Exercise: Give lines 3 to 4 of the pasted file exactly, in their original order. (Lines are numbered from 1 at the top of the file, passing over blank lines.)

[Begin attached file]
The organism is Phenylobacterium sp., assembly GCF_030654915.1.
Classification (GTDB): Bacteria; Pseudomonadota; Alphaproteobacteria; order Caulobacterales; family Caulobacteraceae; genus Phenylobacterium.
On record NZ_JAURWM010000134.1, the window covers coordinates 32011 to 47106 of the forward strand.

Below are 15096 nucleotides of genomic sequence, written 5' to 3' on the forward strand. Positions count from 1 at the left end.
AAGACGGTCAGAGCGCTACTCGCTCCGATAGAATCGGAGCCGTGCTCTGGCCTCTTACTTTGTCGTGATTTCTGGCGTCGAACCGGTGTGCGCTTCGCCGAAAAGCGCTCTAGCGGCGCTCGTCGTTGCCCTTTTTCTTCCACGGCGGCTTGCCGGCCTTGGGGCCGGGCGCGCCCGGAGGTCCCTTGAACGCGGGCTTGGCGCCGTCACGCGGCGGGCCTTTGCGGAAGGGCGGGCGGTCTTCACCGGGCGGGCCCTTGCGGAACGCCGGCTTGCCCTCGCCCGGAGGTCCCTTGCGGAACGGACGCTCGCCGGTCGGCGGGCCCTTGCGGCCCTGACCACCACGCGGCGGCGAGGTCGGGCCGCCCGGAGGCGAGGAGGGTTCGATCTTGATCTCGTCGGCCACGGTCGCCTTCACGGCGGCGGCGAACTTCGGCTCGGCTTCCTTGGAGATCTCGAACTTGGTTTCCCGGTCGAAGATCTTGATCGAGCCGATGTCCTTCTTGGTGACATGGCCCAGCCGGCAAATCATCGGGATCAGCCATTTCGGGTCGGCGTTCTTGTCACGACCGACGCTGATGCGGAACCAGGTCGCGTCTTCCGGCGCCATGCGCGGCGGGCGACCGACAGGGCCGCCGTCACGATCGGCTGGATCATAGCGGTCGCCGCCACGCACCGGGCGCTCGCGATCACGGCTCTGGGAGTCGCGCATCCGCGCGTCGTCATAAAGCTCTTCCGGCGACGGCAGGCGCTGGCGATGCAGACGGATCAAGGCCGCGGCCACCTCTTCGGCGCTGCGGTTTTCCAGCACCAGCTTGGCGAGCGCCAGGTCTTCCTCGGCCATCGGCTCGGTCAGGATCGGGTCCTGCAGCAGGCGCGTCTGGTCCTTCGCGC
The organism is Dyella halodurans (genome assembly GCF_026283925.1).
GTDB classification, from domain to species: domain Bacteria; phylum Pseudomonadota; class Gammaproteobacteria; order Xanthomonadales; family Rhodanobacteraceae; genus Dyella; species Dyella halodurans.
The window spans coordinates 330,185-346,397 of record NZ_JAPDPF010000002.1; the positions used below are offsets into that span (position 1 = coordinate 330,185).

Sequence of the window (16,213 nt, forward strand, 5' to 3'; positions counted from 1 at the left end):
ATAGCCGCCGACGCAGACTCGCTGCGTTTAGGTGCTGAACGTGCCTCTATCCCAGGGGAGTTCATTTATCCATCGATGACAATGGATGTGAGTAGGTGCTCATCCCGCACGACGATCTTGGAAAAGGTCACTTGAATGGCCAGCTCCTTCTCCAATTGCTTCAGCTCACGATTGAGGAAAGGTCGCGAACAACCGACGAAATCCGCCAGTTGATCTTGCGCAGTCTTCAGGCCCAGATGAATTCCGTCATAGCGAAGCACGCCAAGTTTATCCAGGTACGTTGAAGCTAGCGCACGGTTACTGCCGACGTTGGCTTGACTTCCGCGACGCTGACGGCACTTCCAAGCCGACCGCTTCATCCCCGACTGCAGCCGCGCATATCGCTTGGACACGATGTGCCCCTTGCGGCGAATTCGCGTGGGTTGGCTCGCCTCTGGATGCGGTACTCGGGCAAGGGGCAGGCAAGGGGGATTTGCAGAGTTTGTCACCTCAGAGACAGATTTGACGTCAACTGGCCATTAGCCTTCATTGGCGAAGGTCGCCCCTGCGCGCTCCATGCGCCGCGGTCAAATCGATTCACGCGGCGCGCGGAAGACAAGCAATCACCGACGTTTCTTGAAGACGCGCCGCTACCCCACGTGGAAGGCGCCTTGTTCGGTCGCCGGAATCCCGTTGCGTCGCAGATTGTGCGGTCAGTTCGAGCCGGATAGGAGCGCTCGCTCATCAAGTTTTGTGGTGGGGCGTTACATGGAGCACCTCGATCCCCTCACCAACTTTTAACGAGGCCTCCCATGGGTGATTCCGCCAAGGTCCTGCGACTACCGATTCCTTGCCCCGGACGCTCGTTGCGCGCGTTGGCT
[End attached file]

On record NZ_JAURWM010000134.1, the window covers coordinates 32011 to 47106 of the forward strand.

Below are 15096 nucleotides of genomic sequence, written 5' to 3' on the forward strand. Positions count from 1 at the left end.